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OCT 5, 2023

South Korea Embarks on Wholesale CBDC Pilot Program

by CoinNess Global

Aiming to pave the way for a future-oriented monetary infrastructure, South Korean financial agencies announced a plan on Wednesday (local time) to pilot a central bank digital currency (CBDC). This trial is designed to evaluate its practical use in real-world scenarios.
The Bank of Korea (BOK), alongside the Financial Services Commission (FSC) and the Financial Supervisory Service (FSS), has been working with the Bank for International Settlements (BIS) from the inception of this project’s blueprint. Together, they plan to partner with multiple commercial banks to successfully carry out this initiative.

Wholesale CBDC

The test will concentrate on a wholesale CBDC designed for transactions and settlements between financial institutions. This concept is akin to how commercial banks use reserves in their central bank accounts for transactions and settlements.
Meanwhile, banks will introduce tokenized deposits for public use within the CBDC network. These payment instruments will circulate securely within the new monetary infrastructure built by the BOK and managed jointly with the FSC and the FSS.
The pilot of this cutting-edge monetary infrastructure is poised to set the stage for the introduction of diverse, innovative payment and financial services that stand out from current offerings. This effort will also lay the groundwork for newer financial products, like security tokens, to be traded with greater safety and efficiency.

Participation from citizens

The test aims to complete its Proof of Concept (PoC) through technical trials in simulated settings. Furthermore, a select group of citizens will be given the opportunity to engage in specific use case tests, letting them experience firsthand the advantages of the emerging digital payment methods. This project will significantly contribute to the future research and development of CBDC infrastructure.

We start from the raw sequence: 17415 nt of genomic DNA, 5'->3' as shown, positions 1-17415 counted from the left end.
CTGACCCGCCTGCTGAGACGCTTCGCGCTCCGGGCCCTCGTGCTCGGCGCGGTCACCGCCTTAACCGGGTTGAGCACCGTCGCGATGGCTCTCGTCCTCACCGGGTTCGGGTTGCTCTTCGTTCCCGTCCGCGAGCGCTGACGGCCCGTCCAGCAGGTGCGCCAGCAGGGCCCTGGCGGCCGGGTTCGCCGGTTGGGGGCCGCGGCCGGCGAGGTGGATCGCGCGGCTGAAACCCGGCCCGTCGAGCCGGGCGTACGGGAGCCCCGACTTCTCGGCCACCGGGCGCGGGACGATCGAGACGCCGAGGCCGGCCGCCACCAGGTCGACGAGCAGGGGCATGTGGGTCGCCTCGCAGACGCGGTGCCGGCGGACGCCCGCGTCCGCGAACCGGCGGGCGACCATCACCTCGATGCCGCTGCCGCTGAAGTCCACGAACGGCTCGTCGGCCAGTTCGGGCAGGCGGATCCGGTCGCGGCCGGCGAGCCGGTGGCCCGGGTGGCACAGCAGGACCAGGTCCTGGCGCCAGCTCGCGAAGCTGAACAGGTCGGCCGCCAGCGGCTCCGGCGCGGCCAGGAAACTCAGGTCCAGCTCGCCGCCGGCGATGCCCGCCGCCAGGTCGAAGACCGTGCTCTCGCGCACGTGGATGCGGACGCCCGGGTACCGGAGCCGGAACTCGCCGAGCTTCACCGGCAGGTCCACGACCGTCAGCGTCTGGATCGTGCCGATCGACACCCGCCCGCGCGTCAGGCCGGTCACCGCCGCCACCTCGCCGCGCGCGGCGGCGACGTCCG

The Korean financial authorities have engaged in in-depth discussions regarding policy matters leading up to the test. To ensure alignment with existing laws, only banks will be involved in this initial phase. Decisions on expanding the test will come later, after a thorough evaluation of relevant policy considerations after the trial.
The agencies will continue working to ensure that transaction tests involving citizens are conducted with sufficient user protection measures under the existing legal framework.
Moreover, from the outset of the test’s preparation, the BIS offered insights from its research and development experiences with CBDC systems. In particular, members from the BIS’s Innovation Hub and the Monetary and Economic Department provided technical advice on designing and constructing a CBDC network. Stemming from their discussions, the BIS and the BOK jointly released a report highlighting the test’s importance and its intricately crafted model.
This trial is a step towards identifying the best CBDC model suited for Korea’s financial and economic landscape. It’s important to note that the test doesn’t necessarily indicate a complete rollout of a CBDC or the final version of a CBDC network.
Moving forward, the BOK, FSC, and FSS will form a collaborative working group. They’ll work hand-in-hand with pertinent ministries and entities, including the Ministry of Economy and Finance, to ensure a seamless execution of the test. Their technical partnership with the BIS will also remain ongoing.
The selection process for a system developer began on October 4. Later this month, there will be an informational session for companies and banks engaged in the project. By the end of November, the financial authorities will unveil information regarding the banks involved and the specific use cases slated for testing. Public involvement is anticipated to start in the fourth quarter of next year.
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